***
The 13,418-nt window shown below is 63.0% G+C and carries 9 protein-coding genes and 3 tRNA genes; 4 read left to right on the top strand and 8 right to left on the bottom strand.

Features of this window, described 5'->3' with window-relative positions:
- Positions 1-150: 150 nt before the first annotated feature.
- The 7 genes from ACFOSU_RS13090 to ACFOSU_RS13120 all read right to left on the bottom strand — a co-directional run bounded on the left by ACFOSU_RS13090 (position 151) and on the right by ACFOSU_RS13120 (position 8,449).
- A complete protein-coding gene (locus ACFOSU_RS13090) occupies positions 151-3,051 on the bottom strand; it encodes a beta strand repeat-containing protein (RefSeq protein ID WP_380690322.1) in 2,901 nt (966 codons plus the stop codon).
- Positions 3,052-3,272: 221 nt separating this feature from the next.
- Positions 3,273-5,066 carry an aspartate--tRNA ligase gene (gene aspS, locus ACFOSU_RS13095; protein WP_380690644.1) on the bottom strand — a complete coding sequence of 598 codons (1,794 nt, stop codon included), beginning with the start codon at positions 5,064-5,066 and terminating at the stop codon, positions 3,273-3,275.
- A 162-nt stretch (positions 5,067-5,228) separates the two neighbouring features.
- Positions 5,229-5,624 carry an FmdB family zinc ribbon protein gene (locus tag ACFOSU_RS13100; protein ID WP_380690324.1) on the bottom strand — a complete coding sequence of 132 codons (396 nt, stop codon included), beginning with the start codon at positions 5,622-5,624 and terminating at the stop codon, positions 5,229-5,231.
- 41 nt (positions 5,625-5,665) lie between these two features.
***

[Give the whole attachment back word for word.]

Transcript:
The 13,418-nt window shown below is 63.0% G+C and carries 9 protein-coding genes and 3 tRNA genes; 4 read left to right on the top strand and 8 right to left on the bottom strand.

Features of this window, described 5'->3' with window-relative positions:
- Positions 1-150: 150 nt before the first annotated feature.
- The 7 genes from ACFOSU_RS13090 to ACFOSU_RS13120 all read right to left on the bottom strand — a co-directional run bounded on the left by ACFOSU_RS13090 (position 151) and on the right by ACFOSU_RS13120 (position 8,449).
- A complete protein-coding gene (locus ACFOSU_RS13090) occupies positions 151-3,051 on the bottom strand; it encodes a beta strand repeat-containing protein (RefSeq protein ID WP_380690322.1) in 2,901 nt (966 codons plus the stop codon).
- Positions 3,052-3,272: 221 nt separating this feature from the next.
- Positions 3,273-5,066 carry an aspartate--tRNA ligase gene (gene aspS, locus ACFOSU_RS13095; protein WP_380690644.1) on the bottom strand — a complete coding sequence of 598 codons (1,794 nt, stop codon included), beginning with the start codon at positions 5,064-5,066 and terminating at the stop codon, positions 3,273-3,275.
- A 162-nt stretch (positions 5,067-5,228) separates the two neighbouring features.
- Positions 5,229-5,624 carry an FmdB family zinc ribbon protein gene (locus tag ACFOSU_RS13100; protein ID WP_380690324.1) on the bottom strand — a complete coding sequence of 132 codons (396 nt, stop codon included), beginning with the start codon at positions 5,622-5,624 and terminating at the stop codon, positions 5,229-5,231.
- 41 nt (positions 5,625-5,665) lie between these two features.